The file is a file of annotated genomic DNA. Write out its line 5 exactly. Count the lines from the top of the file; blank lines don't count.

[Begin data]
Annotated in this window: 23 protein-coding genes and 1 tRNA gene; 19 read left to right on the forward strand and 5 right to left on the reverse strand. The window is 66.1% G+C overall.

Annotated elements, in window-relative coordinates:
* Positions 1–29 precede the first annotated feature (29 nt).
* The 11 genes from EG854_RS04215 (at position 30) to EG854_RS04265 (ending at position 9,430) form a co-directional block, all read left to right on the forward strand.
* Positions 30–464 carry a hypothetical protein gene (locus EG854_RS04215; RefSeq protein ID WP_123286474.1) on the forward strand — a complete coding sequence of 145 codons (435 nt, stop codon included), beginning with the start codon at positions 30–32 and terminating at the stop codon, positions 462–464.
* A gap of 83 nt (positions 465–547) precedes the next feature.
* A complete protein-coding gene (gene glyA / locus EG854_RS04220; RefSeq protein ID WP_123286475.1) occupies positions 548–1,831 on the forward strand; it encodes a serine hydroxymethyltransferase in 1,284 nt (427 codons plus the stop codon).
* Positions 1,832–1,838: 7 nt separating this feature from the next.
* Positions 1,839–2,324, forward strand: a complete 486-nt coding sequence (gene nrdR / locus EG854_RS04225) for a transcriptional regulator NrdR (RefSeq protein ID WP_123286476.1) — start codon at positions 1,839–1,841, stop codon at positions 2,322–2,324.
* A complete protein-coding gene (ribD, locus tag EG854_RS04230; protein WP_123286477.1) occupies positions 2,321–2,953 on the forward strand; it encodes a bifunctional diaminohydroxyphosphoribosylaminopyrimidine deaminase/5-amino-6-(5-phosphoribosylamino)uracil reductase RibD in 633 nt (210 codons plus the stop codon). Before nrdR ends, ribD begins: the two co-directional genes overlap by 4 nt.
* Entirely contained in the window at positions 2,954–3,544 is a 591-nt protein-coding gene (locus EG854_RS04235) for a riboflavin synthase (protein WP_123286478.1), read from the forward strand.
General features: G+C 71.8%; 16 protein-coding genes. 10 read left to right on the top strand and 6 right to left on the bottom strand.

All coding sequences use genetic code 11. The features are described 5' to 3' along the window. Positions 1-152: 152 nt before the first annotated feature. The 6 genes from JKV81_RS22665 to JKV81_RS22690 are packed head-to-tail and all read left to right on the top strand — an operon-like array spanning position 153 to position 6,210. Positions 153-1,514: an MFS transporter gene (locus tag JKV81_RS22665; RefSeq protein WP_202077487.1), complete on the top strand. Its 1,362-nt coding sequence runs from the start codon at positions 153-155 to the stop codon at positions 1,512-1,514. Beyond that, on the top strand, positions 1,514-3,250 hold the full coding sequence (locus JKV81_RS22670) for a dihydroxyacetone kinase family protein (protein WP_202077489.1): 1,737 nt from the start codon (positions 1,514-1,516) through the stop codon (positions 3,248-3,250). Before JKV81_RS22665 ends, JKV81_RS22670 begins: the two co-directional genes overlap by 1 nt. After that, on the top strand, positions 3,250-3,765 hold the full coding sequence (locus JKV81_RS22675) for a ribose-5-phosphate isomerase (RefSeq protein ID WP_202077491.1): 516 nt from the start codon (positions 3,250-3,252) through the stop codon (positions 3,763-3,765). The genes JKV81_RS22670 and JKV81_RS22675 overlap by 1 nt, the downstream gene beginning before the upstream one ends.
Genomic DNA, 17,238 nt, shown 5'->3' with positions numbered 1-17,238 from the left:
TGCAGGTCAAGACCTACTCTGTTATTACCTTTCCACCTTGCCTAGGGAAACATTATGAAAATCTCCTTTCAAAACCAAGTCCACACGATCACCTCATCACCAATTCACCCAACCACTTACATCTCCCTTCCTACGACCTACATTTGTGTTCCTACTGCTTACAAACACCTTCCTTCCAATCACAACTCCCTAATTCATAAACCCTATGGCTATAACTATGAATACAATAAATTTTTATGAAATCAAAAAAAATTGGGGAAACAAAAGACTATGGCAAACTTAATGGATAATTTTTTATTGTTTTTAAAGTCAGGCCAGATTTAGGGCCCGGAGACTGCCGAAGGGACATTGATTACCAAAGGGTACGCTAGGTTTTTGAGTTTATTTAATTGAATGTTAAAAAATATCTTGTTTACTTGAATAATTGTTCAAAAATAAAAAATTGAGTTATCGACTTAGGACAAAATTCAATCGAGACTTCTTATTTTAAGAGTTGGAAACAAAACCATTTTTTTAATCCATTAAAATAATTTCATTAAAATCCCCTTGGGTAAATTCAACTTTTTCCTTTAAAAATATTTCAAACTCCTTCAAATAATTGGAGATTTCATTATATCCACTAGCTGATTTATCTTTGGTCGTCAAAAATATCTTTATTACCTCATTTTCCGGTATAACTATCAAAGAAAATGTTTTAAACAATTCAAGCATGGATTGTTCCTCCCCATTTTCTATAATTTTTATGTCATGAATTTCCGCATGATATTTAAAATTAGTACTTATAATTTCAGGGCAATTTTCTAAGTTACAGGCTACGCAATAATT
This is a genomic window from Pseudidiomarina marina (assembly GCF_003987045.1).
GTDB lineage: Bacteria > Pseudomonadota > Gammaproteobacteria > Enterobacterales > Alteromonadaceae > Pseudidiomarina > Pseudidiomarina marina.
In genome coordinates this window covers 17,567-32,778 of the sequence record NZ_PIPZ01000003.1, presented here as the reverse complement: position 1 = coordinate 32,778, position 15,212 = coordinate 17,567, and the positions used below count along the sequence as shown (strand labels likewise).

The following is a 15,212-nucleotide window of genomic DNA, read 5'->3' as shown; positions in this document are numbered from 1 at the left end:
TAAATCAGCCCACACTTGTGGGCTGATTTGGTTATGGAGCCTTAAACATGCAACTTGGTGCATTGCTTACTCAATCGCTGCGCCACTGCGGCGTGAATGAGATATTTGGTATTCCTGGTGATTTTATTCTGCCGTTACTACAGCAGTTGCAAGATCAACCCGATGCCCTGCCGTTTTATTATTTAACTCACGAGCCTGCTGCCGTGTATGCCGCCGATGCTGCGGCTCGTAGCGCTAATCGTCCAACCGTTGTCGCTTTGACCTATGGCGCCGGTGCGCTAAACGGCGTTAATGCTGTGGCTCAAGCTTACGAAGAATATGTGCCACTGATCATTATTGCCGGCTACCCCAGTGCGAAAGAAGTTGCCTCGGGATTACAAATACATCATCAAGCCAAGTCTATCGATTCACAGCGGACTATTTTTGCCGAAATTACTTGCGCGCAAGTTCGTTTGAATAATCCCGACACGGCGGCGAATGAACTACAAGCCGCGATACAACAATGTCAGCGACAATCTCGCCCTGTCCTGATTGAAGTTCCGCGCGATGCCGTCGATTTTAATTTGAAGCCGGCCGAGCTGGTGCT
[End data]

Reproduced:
* Positions 30–464 carry a hypothetical protein gene (locus EG854_RS04215; RefSeq protein ID WP_123286474.1) on the forward strand — a complete coding sequence of 145 codons (435 nt, stop codon included), beginning with the start codon at positions 30–32 and terminating at the stop codon, positions 462–464.